European sectors told to create helplines for threatened scholars

Plea comes as European Parliament pledges new focus on academic freedom

十一月 29, 2022

The Dutch science minister has said other governments should set up national help desks for academics facing harassment, copying a recently launched service in the Netherlands.

Robbert Dijkgraaf made the suggestion at the launch of a European Parliament forum on academic freedom, which is developing an annual monitoring mechanism to highlight violations in the European Union.

“I would like to encourage other European governments to development similar platforms, showing a united front,” said Professor Dijkgraaf, who was until his appointment director of the Institute for Advanced Study in Princeton.

The Dutch SafeScience platform is a website and 24-hour helpline for academics to get support from their institution within one working day if they are threatened, intimidated or abused because of their teaching, research or outreach activities.

“The trend of threatening is an international phenomenon. We also need to consider how to deal with this at a European level,” he said.

The call for copycat services was echoed by the MEP Christian Ehler, a member of the European Parliament’s research committee and chair of its cross-committee Science and Technology Options Assessment Panel (STOA), which is hosting the academic freedom monitor.

“There should be a permanent way, in all member states, so that academics have a platform where they can appeal and there’s immediate reaction, be it individual protection [or] advice,” he said, referring to Professor Dijkgraaf’s suggestion.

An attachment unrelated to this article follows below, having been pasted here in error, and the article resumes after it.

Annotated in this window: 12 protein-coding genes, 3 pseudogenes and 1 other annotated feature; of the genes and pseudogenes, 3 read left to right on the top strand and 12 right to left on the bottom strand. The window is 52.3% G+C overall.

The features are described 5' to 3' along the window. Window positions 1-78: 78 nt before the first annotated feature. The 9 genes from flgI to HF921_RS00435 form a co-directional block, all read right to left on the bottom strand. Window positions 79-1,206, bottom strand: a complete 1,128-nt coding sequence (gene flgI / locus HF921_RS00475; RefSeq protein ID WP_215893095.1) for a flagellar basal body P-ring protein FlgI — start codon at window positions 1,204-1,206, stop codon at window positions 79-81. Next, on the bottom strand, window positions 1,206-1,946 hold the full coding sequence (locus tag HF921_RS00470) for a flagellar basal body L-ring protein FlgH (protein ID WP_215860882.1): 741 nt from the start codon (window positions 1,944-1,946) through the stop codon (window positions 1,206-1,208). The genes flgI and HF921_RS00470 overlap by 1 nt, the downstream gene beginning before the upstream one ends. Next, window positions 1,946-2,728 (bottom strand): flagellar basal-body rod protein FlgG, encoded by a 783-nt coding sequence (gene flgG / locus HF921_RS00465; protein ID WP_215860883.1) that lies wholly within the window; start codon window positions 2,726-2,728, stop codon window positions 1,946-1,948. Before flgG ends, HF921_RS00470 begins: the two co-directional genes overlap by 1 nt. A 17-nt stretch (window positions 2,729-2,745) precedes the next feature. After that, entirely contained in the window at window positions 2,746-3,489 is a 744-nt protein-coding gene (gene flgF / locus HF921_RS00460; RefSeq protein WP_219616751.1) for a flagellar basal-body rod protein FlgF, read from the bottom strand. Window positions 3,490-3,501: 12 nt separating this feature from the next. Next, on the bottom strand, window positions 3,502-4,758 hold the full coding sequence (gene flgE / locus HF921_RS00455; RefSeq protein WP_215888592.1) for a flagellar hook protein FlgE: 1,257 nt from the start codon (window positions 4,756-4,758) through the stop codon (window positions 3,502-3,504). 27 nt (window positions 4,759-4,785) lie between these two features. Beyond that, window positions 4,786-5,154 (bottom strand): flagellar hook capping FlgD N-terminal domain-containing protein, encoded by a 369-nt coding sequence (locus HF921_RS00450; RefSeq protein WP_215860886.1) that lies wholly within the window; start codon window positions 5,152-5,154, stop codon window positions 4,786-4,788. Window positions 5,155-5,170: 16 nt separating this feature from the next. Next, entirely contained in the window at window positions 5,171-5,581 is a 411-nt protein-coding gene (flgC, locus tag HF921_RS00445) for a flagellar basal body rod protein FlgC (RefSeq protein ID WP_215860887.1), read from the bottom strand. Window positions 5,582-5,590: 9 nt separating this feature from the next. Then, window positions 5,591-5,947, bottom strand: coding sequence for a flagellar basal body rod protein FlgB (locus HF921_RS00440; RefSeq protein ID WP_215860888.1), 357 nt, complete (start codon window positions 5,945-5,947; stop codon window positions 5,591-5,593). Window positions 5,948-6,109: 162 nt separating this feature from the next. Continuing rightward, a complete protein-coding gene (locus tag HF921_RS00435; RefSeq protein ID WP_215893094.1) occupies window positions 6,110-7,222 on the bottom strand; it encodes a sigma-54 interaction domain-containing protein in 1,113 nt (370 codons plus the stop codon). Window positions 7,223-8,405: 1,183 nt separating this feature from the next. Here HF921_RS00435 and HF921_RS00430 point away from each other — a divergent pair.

He said MEPs would push for more EU action against member countries that trample on academic freedom, comparing it to a previous campaign on the rule of law. “This parliament is determined that with the same relentless effort we have done for the rule of law, we are going to go for the protection of academic freedom,” he said.

“We know that academic freedom is under threat,” said the parliament’s president, Roberta Metsola, speaking at the event. “Academic oppression is nothing new, we know about it from our history books. What has evolved are the methods by which academic freedom and institutional autonomy are being curtailed in a globalised, digital world.”

While the eviction of Central European University from Budapest by the Hungarian government remains the cardinal violation of academic freedom for many EU policymakers, Ms Metsola chose the Chinese funding of Vrije Universiteit Amsterdam’s human rights centre as her cautionary tale.

STOA commissioned Hungarian researchers to sketch out the qualities its monitoring mechanism should have. Gergely Kovats from Corvinus University of Budapest said monitoring reports should pull in information from existing exercises, such as those by the non-governmental organisations Scholars at Risk and Human Rights Watch, and by the umbrella body the European University Association.

The parliament’s monitor should report annually and be able to accommodate ad hoc studies, follow consistent guidelines to allow comparisons between countries, and be “more or less independent of the major sources of academic freedom infringement”, he said.



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